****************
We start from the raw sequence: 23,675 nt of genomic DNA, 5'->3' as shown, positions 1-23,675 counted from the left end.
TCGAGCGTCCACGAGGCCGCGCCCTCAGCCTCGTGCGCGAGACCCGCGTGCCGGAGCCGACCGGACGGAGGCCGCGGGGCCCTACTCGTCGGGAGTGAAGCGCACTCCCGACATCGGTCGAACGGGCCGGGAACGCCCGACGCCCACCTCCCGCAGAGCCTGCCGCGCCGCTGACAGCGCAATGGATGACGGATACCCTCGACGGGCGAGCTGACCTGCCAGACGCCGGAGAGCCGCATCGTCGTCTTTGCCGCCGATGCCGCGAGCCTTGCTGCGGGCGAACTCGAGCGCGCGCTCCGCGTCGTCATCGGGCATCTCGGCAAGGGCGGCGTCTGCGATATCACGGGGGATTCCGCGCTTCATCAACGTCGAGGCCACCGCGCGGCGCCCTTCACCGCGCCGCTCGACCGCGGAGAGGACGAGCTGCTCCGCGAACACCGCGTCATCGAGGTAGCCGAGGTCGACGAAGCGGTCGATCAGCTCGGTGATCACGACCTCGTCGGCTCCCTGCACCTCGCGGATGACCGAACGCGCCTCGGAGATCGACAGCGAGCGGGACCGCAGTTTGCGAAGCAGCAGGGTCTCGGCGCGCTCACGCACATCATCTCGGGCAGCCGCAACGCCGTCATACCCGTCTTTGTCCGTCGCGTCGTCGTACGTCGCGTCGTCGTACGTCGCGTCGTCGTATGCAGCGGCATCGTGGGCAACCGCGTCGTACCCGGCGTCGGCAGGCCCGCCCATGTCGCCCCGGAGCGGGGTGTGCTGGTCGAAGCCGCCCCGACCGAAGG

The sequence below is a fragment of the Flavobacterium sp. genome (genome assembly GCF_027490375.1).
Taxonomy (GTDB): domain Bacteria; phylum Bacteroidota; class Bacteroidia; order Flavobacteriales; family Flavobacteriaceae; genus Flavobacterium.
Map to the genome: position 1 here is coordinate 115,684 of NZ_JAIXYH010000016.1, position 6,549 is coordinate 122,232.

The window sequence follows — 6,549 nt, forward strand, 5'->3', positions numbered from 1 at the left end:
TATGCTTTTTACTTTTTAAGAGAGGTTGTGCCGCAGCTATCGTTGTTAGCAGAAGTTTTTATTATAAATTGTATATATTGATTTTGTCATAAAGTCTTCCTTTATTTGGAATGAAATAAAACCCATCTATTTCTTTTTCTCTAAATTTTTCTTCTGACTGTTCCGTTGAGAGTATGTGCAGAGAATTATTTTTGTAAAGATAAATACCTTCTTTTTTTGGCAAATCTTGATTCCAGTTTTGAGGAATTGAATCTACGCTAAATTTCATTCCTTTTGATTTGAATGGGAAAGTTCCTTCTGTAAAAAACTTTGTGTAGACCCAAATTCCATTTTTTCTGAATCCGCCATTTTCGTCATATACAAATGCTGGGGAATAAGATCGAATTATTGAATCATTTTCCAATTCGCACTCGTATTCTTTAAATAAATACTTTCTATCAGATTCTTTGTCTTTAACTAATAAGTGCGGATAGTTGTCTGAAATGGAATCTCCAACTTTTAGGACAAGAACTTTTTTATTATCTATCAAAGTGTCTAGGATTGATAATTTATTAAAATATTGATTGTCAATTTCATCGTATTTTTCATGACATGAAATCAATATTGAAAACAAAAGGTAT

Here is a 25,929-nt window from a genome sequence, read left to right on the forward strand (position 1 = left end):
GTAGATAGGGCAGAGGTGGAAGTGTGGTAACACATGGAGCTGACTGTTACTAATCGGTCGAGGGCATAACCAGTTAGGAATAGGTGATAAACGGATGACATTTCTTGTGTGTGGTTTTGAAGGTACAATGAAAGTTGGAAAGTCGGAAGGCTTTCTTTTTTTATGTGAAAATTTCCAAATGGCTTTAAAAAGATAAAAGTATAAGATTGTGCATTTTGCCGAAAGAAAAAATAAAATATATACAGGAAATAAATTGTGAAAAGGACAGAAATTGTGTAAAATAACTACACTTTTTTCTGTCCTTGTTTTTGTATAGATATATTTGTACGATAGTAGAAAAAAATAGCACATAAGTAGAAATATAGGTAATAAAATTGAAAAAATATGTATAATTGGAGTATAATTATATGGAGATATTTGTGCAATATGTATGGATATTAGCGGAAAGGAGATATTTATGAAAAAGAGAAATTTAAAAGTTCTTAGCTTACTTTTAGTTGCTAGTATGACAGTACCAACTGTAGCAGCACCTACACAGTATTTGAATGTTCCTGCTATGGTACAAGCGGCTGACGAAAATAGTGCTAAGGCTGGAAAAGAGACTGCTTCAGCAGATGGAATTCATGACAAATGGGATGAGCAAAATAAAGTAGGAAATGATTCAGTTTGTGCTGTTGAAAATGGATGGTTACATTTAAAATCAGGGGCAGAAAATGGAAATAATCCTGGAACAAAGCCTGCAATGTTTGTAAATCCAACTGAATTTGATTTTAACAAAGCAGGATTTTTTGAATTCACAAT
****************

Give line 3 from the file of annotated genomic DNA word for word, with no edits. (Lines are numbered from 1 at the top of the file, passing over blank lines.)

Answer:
The sequence below is a fragment of the Flavobacterium sp. genome (genome assembly GCF_027490375.1).